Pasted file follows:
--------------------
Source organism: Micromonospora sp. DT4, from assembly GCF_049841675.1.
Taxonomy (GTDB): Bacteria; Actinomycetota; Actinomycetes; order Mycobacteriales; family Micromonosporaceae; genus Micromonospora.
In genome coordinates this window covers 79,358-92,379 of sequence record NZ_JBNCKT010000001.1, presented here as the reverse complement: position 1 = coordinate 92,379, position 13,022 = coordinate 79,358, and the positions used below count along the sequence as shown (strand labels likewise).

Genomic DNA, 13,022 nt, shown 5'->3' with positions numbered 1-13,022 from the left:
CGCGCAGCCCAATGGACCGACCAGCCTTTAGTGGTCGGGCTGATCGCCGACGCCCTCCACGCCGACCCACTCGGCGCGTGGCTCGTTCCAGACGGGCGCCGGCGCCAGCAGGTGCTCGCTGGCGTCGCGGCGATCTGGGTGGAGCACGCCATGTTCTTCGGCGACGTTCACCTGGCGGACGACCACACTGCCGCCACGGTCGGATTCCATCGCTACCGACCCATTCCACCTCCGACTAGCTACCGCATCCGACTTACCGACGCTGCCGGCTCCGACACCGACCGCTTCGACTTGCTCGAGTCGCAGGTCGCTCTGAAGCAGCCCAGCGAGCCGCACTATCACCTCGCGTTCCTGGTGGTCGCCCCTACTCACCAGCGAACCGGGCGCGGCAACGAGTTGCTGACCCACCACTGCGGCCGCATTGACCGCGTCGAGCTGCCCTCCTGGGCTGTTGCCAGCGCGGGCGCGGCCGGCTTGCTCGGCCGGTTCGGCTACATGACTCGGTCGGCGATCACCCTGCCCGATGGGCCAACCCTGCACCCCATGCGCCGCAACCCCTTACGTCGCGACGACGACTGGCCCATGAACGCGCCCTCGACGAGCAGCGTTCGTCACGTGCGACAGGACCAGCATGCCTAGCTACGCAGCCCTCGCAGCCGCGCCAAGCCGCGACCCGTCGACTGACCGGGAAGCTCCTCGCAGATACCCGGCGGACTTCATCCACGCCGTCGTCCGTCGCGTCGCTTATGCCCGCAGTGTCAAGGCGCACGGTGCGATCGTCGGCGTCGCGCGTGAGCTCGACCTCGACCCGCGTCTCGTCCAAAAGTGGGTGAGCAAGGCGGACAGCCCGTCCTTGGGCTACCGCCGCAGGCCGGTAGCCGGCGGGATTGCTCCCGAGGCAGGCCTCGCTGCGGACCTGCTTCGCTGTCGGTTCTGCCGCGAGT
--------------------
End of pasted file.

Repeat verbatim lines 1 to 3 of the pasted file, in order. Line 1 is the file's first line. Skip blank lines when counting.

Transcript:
Source organism: Micromonospora sp. DT4, from assembly GCF_049841675.1.
Taxonomy (GTDB): Bacteria; Actinomycetota; Actinomycetes; order Mycobacteriales; family Micromonosporaceae; genus Micromonospora.
In genome coordinates this window covers 79,358-92,379 of sequence record NZ_JBNCKT010000001.1, presented here as the reverse complement: position 1 = coordinate 92,379, position 13,022 = coordinate 79,358, and the positions used below count along the sequence as shown (strand labels likewise).